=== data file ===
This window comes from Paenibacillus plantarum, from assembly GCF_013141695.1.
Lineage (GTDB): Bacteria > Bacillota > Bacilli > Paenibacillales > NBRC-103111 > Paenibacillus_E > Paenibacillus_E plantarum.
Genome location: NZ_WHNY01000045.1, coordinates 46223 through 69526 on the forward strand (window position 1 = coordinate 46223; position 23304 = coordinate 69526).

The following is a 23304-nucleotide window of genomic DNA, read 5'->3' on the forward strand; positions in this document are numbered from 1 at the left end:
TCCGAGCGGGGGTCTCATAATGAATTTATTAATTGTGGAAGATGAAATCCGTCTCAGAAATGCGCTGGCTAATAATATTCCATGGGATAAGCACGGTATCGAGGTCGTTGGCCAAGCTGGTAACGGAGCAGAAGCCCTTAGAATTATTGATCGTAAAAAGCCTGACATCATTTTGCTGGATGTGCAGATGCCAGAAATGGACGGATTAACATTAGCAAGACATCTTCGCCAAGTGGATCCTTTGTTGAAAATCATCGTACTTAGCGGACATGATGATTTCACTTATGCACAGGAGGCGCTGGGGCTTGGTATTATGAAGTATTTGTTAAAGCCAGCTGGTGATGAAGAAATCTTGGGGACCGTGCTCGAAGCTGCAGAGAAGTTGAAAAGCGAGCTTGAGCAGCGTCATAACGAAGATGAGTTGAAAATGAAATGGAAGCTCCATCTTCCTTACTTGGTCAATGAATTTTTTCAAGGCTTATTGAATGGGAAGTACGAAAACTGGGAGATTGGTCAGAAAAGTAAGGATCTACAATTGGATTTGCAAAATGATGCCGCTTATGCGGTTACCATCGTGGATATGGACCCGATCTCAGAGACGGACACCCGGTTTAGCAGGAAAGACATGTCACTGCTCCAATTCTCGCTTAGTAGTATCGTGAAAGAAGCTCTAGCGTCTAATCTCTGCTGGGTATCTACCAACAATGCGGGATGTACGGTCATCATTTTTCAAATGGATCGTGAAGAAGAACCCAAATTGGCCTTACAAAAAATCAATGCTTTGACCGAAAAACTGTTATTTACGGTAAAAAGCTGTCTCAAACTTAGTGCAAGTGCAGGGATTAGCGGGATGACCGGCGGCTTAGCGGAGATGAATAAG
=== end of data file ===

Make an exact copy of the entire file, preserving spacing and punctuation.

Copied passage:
This window comes from Paenibacillus plantarum, from assembly GCF_013141695.1.
Lineage (GTDB): Bacteria > Bacillota > Bacilli > Paenibacillales > NBRC-103111 > Paenibacillus_E > Paenibacillus_E plantarum.
Genome location: NZ_WHNY01000045.1, coordinates 46223 through 69526 on the forward strand (window position 1 = coordinate 46223; position 23304 = coordinate 69526).

The following is a 23304-nucleotide window of genomic DNA, read 5'->3' on the forward strand; positions in this document are numbered from 1 at the left end:
TCCGAGCGGGGGTCTCATAATGAATTTATTAATTGTGGAAGATGAAATCCGTCTCAGAAATGCGCTGGCTAATAATATTCCATGGGATAAGCACGGTATCGAGGTCGTTGGCCAAGCTGGTAACGGAGCAGAAGCCCTTAGAATTATTGATCGTAAAAAGCCTGACATCATTTTGCTGGATGTGCAGATGCCAGAAATGGACGGATTAACATTAGCAAGACATCTTCGCCAAGTGGATCCTTTGTTGAAAATCATCGTACTTAGCGGACATGATGATTTCACTTATGCACAGGAGGCGCTGGGGCTTGGTATTATGAAGTATTTGTTAAAGCCAGCTGGTGATGAAGAAATCTTGGGGACCGTGCTCGAAGCTGCAGAGAAGTTGAAAAGCGAGCTTGAGCAGCGTCATAACGAAGATGAGTTGAAAATGAAATGGAAGCTCCATCTTCCTTACTTGGTCAATGAATTTTTTCAAGGCTTATTGAATGGGAAGTACGAAAACTGGGAGATTGGTCAGAAAAGTAAGGATCTACAATTGGATTTGCAAAATGATGCCGCTTATGCGGTTACCATCGTGGATATGGACCCGATCTCAGAGACGGACACCCGGTTTAGCAGGAAAGACATGTCACTGCTCCAATTCTCGCTTAGTAGTATCGTGAAAGAAGCTCTAGCGTCTAATCTCTGCTGGGTATCTACCAACAATGCGGGATGTACGGTCATCATTTTTCAAATGGATCGTGAAGAAGAACCCAAATTGGCCTTACAAAAAATCAATGCTTTGACCGAAAAACTGTTATTTACGGTAAAAAGCTGTCTCAAACTTAGTGCAAGTGCAGGGATTAGCGGGATGACCGGCGGCTTAGCGGAGATGAATAAG